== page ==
By Ally LaCroix ’24
Routine was always a part of her life. For the past ten years since her husband passed away, she had always followed the same routine. Each morning, as her eyes began to open, she would roll to the right side of her bed where her husband had always slept, often, expecting him to be there. She was working on letting go, although it was hard.
She always expected it to be already light outside by the time she woke up, however, it never was. She would reach with her long, elegant fingers for the lamp and turn it on. The blue porcelain lamp dimly illuminated her room in his honor. She had kept this gift from their wedding day. Then, her delicate hands would pull off the satin sheets. The day before she had changed the old ones. These smelled fresh, like the lavender-scented paper her granddaughter gave her five or so years ago to decorate her linen closet shelves with. She often missed her old life, with her husband always there to talk to whenever she wanted. Fond memories of her old life, before he was gone. Many mornings, when she woke up she thought about how lonely she was and how the days seemed to stretch out before her, longer and longer. Each sight of a picture, each empty chair served as a constant reminder. Eventually, she got out of bed. Her cat, soft and grey whom she had rescued from the street, was nestled amidst the bedclothes heaped towards the foot of the bed. She then got out of bed, her small grey cat came to her and trotted after her as she moved throughout her room. The cold wood floors made the elderly woman’s feet ache, so before she walked downstairs, she pulled on a pair of warm woolen socks. Today’s socks were light green and had a tiny floral design stitched into the wool. She had knit these socks years ago. She had always loved to knit, a skilled past down from her mother. It had been a while since she had knitted anything. Now, she made her way downstairs, while she grasped the mahogany wood banister, her feet no longer felt chilled but instead felt warm, safe even.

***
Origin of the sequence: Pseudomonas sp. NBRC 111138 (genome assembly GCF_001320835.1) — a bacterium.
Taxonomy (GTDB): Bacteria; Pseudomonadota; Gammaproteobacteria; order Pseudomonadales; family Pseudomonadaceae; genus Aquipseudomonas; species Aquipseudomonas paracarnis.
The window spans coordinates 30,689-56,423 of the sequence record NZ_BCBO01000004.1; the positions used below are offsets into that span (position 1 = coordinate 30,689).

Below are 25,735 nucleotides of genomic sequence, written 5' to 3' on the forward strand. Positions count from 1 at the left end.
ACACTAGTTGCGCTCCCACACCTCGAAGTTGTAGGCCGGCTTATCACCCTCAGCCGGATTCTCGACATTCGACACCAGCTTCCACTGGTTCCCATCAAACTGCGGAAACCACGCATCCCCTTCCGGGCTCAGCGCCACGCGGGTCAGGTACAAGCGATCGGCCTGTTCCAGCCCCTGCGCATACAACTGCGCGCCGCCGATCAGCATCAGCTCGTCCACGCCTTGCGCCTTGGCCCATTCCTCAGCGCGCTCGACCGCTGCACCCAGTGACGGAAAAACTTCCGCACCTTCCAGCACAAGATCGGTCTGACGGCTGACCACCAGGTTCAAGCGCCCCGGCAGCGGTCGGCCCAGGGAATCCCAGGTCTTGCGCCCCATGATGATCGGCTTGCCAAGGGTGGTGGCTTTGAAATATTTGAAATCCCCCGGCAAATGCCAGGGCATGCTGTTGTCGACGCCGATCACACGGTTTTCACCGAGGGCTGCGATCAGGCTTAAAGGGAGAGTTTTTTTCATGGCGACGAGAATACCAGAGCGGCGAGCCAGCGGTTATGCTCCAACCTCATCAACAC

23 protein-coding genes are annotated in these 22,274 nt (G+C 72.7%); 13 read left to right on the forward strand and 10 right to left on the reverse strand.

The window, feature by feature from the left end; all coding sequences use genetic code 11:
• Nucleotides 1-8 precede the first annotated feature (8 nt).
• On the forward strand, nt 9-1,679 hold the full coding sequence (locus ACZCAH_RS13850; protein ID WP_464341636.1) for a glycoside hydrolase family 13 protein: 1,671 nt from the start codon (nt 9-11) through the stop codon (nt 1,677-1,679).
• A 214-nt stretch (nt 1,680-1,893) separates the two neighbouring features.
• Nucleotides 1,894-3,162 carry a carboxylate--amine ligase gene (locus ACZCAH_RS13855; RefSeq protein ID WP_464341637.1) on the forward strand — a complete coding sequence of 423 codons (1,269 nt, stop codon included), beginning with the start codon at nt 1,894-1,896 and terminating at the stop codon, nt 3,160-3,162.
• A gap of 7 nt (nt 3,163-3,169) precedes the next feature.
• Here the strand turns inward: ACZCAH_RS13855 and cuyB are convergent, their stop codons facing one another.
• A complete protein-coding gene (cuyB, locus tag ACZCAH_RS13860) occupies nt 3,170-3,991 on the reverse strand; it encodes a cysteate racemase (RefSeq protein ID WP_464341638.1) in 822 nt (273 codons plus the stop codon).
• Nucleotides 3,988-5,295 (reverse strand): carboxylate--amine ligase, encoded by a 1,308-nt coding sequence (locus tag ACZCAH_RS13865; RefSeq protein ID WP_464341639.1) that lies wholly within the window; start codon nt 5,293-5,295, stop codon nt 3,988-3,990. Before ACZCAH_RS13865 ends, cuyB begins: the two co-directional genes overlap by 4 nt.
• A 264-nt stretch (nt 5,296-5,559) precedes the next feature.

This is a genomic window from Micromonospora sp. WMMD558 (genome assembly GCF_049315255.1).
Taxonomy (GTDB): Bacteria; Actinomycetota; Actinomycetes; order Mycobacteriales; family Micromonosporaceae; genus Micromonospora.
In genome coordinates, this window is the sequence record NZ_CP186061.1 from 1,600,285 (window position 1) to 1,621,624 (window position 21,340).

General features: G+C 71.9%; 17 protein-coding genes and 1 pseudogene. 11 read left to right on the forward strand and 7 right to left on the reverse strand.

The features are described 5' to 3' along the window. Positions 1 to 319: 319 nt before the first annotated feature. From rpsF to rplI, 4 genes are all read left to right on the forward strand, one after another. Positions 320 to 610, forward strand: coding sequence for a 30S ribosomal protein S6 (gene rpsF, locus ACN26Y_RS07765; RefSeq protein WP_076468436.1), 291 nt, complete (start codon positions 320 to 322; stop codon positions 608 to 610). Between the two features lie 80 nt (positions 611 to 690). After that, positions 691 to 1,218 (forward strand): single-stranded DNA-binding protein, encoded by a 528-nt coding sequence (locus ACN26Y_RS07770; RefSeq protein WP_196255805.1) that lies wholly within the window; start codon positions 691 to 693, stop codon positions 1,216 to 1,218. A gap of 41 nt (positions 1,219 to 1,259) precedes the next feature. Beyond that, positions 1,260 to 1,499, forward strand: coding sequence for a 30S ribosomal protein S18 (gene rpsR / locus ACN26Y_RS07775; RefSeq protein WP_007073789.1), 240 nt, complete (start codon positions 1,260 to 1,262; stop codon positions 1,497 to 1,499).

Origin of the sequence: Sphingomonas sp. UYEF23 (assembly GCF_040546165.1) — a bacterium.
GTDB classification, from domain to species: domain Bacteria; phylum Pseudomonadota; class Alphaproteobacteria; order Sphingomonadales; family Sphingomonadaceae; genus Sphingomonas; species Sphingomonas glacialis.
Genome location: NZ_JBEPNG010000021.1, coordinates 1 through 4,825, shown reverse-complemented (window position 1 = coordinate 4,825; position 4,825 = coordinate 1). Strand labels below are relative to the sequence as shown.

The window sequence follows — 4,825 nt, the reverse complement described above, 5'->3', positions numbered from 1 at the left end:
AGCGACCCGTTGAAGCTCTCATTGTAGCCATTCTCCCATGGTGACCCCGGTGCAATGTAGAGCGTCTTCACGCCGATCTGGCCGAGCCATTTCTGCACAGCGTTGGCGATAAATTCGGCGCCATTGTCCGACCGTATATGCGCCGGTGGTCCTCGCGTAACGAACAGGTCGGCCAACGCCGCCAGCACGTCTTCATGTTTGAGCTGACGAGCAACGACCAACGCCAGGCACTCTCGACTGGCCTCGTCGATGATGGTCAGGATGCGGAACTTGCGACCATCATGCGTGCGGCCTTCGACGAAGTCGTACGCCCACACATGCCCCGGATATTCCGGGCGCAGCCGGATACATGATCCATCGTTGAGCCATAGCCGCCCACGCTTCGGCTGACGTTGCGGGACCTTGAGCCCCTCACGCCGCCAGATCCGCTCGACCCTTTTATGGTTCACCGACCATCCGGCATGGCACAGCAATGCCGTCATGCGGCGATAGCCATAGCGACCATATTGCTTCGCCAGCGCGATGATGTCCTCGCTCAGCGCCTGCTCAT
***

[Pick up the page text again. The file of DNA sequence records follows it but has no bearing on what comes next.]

Once downstairs the elderly woman made her breakfast. Oatmeal with raisins, brown sugar, and a splash of milk. Something her mother always made for her when she was a young girl living at home. She would always announce her choice of meal to her cat, and he would always meow back. She found his meows comforting. She went to the pantry and pulled out the container of oats and a saucepan. She set the oats down and placed the copper saucepan on the stove. She then poured one cup of water into the saucepan. She turned on the gas burner until she heard the ignition click and saw the flame rise. She left the water to heat on the low setting.
While she waited she hurried upstairs to her bathroom, where she washed her face and applied a soft pink rouge with a fluffy brush. She dipped her brush into the silky-smooth blush and blended it over her cheeks. She then walked back downstairs and added one cup of oats to the now boiling water. She occasionally stirred the oats for three minutes with a long-handled wooden spoon. Once the oatmeal finished cooking she covered the pan and let it sit for five minutes. These five minutes allowed her breakfast time to cool down, and also allowed her time to finish getting ready for her day. More slowly now, she climbed the stairs again to dress and pulled on her black stretchy pants and a sage green top. Her warm floral socks and her floral print bedroom wallpaper inspired her choice of shirt. She walked over to her window and opened the curtains. There was a burst of bright autumn colors. Trees with vibrant orange and yellow leaves made a vivid scene on the misty October morning. The sight of the leaves blow in the strong winds, had her decide to pull on a white knit sweater.